tuted among men to promote the wel
fare of the people and laws are enacted
to protect honest men and punish
"Whereas, It is unreasonable to ask
the virtuous nnd industrious citizens to
maintain by their toii the machinery of
government for the protection of thosa
who are conspiring illegally to plunder
and impoverish them: therefore be it
"Resolved. That we suggest to the
people of the United Status, as a dernier
resort, should all other measures fail,
the enactment of laws to confiscate the
real and personal property of all trusts
and combinations, to deny them access
to the courts to enforce the collection of
their claims and to withdraw from their
property the protection of the law, so
that it it shall appear to the satisfaction
of the jury the prosecution of any per
son for larceny tiiat the property taken
belonged to any unlawful combination
or trust, it shall be the duty of the court
to ar once discharge the party accused
of such larceny: and,
"Whereas, Many of the giant evils of
our civilization are the result of artifi
cial corporations, called trusts, endowed
with immoral life capable of existing in
a thousand r,',aces at once, and treed
from all the 'imitations which restrain
individual action, and that.
YVhereas. The supremo court of the
United States lias decided these heart
less and soulless corporations to bi;"per
sons, human and endowed with all the
privileges of citizenship," and has au
thorized them to jro from state to state
and devour the substance oX Uio people;
therefore, be it
"Kesolved, That we call upon the peo
ple of the states and nations to seriously
consider this most important subject,
and enact such laws as shall limit and
circumscribe the growth and power of
those unnatural and irresponsible br?
inns, and provide lor their ultimate ex
tinction, and thu<J make this, indeed, a
government of the people, by the peo
ple and tor the people, and not a gov
ernment of money, by money and for
"llesolved, That we view with tho
greatest apprehension the steady en
croachment of the judiciary upon the
legislative and executive branches of
the state government and the
Prophecy of Thomas Jefferson
is being vapidly fulfilled that the su
preme court of the United States would
eventually concentrate In its own hands
all the powers belonging to the whoio
people, wlfile no power is granted in
the national or state constitutions to the
courts to veto or abolish or override an
act of conzress or of any state legisla
ture, the judiciary by steady and grad
ual encroachments has brought us to a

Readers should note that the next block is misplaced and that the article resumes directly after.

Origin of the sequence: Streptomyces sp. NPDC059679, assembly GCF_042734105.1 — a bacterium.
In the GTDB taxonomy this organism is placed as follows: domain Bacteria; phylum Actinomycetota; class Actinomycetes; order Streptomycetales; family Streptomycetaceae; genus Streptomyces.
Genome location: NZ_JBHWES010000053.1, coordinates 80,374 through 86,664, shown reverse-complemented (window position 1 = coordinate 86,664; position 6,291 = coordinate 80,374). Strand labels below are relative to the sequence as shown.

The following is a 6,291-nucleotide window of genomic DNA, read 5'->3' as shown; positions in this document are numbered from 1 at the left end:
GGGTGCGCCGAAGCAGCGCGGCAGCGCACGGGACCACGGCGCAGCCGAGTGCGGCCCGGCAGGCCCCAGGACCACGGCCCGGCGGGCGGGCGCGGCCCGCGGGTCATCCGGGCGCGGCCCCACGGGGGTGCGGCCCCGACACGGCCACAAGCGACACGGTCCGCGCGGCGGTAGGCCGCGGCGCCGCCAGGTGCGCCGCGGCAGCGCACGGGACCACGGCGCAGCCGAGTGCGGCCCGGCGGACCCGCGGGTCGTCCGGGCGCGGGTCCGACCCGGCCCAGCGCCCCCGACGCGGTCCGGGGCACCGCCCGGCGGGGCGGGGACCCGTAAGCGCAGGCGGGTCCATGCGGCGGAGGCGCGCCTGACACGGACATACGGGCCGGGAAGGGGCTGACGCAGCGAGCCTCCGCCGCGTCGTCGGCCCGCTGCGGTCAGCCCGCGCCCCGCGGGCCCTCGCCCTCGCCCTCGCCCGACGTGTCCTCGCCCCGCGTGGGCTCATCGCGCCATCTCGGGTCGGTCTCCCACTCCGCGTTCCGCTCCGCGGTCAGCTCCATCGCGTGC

condition where the power of the peo
ple to legislate for their own protection
against trusts, combines and other evils
is practically at an end, and anything
in law that does not receive the ap
proval of the oligarchy in many cases
selected and appointed to judgeships by
the very offenders and plunderers of the
people." We point to the case of Eng
land, where an act of parliament is ab
solutely supreme and no bench of
judgessits above it to brinsr to naught
the will of the whole nation, and we
call upon the people of this country to
reassume their ancient liberties and re
establish the grand doctrine that all
power must ultimately rest with the
inhabitants of tha land making laws
through their duly chosen representa
tives, believing, with the author of
Declaration of Independence, that wo
can better endure the legal evils which
flow from too much liberty than evils
resolving from too little liberty."
No provision having been made for
the election of vice president, it was
suggested that, as a Republican had
been named for the presiding officer,
some good Democrat should be selected
for that position. This precipitated a
discussion which threatened to cause
trouble, but It was checked by a motion
to appoint a committee on resolutions to
consist of one member from each state.
The motion was adopted. The conven
tion then elected the permanent officers
recommended and adjourned until 2:30
IN THE AFTEKNOOX.
Many Resolutions Presented by
Ciiicaoo. June s.— Gen. Weaver was
elected hist vice chairman, and Judge
Thomas 11. Walker, of Pennsylvania,
second vice chairman. Philip Corcoran,
of Utah, presented the first resolution.
He proposed that telegraph lines
and coal lands should be pur
chased by the government. This
would put an end to two of
the most d estructive monopolies in
the country. Delegate Davis, of Min
nesota, offered a resolution that the